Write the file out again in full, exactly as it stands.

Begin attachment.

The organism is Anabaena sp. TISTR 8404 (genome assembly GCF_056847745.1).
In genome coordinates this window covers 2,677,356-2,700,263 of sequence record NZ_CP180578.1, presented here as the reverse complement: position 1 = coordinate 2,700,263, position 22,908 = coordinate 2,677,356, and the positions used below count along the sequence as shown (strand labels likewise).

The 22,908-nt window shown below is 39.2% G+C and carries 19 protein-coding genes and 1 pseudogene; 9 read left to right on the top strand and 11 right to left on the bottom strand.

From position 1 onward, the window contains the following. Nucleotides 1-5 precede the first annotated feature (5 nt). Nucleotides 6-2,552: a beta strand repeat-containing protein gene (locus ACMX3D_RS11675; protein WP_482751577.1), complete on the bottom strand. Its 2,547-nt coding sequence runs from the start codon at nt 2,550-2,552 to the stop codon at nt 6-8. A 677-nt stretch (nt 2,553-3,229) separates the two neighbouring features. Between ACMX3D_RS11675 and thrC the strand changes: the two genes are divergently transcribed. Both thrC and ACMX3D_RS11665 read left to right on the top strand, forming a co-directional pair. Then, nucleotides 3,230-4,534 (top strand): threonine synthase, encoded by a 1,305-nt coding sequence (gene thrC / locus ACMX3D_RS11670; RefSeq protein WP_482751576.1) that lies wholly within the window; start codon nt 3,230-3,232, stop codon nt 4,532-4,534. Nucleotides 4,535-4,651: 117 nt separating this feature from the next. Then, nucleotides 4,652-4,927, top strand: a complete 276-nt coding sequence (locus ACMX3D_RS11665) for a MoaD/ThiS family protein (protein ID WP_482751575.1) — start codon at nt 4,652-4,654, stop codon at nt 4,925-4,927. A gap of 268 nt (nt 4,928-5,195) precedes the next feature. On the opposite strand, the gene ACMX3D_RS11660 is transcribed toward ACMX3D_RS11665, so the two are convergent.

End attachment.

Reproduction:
The organism is Anabaena sp. TISTR 8404 (genome assembly GCF_056847745.1).
In genome coordinates this window covers 2,677,356-2,700,263 of sequence record NZ_CP180578.1, presented here as the reverse complement: position 1 = coordinate 2,700,263, position 22,908 = coordinate 2,677,356, and the positions used below count along the sequence as shown (strand labels likewise).

The 22,908-nt window shown below is 39.2% G+C and carries 19 protein-coding genes and 1 pseudogene; 9 read left to right on the top strand and 11 right to left on the bottom strand.

From position 1 onward, the window contains the following. Nucleotides 1-5 precede the first annotated feature (5 nt). Nucleotides 6-2,552: a beta strand repeat-containing protein gene (locus ACMX3D_RS11675; protein WP_482751577.1), complete on the bottom strand. Its 2,547-nt coding sequence runs from the start codon at nt 2,550-2,552 to the stop codon at nt 6-8. A 677-nt stretch (nt 2,553-3,229) separates the two neighbouring features. Between ACMX3D_RS11675 and thrC the strand changes: the two genes are divergently transcribed. Both thrC and ACMX3D_RS11665 read left to right on the top strand, forming a co-directional pair. Then, nucleotides 3,230-4,534 (top strand): threonine synthase, encoded by a 1,305-nt coding sequence (gene thrC / locus ACMX3D_RS11670; RefSeq protein WP_482751576.1) that lies wholly within the window; start codon nt 3,230-3,232, stop codon nt 4,532-4,534. Nucleotides 4,535-4,651: 117 nt separating this feature from the next. Then, nucleotides 4,652-4,927, top strand: a complete 276-nt coding sequence (locus ACMX3D_RS11665) for a MoaD/ThiS family protein (protein ID WP_482751575.1) — start codon at nt 4,652-4,654, stop codon at nt 4,925-4,927. A gap of 268 nt (nt 4,928-5,195) precedes the next feature. On the opposite strand, the gene ACMX3D_RS11660 is transcribed toward ACMX3D_RS11665, so the two are convergent.